author = "Schou, {Marie Lundholm} and Annick Urfer-Parnas and Josef Parnas",
note = "{\textcopyright} 2020 S. Karger AG, Basel.",
year = "2020",
month = aug,
day = "1",
doi = "10.1159/000508453",
language = "English",
volume = "53",
pages = "111--117",
journal = "Psychopathology",
issn = "0254-4962",
publisher = "S./Karger AG",
number = "2",

}

RIS

TY - JOUR

T1 - The Hoarding Phenomenon in Schizophrenia Spectrum Disorders

AU - Schou, Marie Lundholm

AU - Urfer-Parnas, Annick

AU - Parnas, Josef

N1 - © 2020 S. Karger AG, Basel.

PY - 2020/8/1

Y1 - 2020/8/1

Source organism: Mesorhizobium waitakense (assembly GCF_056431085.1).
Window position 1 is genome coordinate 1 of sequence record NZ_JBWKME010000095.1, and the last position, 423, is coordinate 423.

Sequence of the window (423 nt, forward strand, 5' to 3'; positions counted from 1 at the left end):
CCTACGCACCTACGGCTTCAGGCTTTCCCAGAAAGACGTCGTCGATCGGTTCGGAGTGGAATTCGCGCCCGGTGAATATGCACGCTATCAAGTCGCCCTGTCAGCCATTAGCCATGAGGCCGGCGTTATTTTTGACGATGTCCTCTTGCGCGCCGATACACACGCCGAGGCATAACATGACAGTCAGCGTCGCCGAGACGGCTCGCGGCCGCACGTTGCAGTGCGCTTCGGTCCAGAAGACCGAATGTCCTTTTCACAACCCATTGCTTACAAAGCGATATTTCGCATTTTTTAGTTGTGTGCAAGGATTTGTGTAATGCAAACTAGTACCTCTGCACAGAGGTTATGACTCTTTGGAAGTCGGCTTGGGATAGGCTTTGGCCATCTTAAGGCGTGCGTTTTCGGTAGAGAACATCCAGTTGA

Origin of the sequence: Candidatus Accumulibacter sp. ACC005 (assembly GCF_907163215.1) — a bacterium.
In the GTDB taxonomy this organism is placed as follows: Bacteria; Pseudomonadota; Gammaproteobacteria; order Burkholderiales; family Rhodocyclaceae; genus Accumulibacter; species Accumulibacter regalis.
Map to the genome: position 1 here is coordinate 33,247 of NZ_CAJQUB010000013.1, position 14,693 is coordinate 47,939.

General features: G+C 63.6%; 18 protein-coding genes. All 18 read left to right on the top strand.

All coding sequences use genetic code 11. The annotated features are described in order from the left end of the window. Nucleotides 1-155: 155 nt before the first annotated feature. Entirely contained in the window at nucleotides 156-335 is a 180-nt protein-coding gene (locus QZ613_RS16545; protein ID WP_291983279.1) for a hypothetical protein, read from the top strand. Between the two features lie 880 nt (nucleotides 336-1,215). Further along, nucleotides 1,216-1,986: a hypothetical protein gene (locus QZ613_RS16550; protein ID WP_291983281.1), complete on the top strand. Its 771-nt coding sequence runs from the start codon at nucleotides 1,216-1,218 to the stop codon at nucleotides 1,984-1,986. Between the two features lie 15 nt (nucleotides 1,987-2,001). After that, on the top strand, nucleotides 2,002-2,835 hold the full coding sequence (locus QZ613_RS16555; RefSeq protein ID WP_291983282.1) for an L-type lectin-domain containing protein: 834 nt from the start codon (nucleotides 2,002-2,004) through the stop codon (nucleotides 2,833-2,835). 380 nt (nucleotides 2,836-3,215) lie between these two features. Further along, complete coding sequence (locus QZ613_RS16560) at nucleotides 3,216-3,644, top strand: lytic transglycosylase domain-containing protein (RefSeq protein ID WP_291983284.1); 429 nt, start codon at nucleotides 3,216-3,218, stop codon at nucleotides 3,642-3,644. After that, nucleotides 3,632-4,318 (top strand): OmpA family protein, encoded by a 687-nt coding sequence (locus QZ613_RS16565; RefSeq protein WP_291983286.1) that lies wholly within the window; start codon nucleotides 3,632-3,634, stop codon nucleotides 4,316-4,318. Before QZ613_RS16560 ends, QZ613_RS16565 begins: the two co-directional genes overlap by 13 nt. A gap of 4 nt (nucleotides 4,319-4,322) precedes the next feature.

N2 - The presence of hoarding behavior among patients with schizophrenia has been known for more than a century. Nevertheless, only a few studies have examined the hoarding phenomenon among patients with schizophrenia, and no studies have examined the potential motivation. Hoarding disorder became a separate diagnosis in DSM-5. Studies about hoarding disorder use primarily quantitative approaches (e.g., scales, self-administered questionnaires, and structured interviews) when assessing the patients. The main objectives of this study were to examine the meaning of hoarding for patients with schizophrenia spectrum disorders and to explore associated psychopathology which may motivate the hoarding. We have examined 13 patients diagnosed with schizophrenia spectrum disorders showing hoarding behavior. The patients underwent semistructured, narrative interviews about the following domains: the time of onset of hoarding, the meaning of hoarding and associated psychopathology, the presence of insight into hoarding, and problematic issues about discarding. The study shows that hoarding begins very early in life for these patients and can be motivated by various psychopathologies. Diminished sense of basic self and transitivistic experiences were mentioned by several patients as motivations for collecting objects. Furthermore, the difficulty with discarding reflected a huge ambivalence and ruminations. Our findings suggest that thorough and comprehensive assessments of people with hoarding symptoms are necessary to assure the correct diagnosis and to understand the patient. An increased knowledge of the patients' motivations for hoarding behavior may also be useful for the treating personnel and may prevent social adversities. We think it is questionable that in the DSM-5 hoarding is not mentioned in the description of schizophrenia but has been elevated to a separate disorder.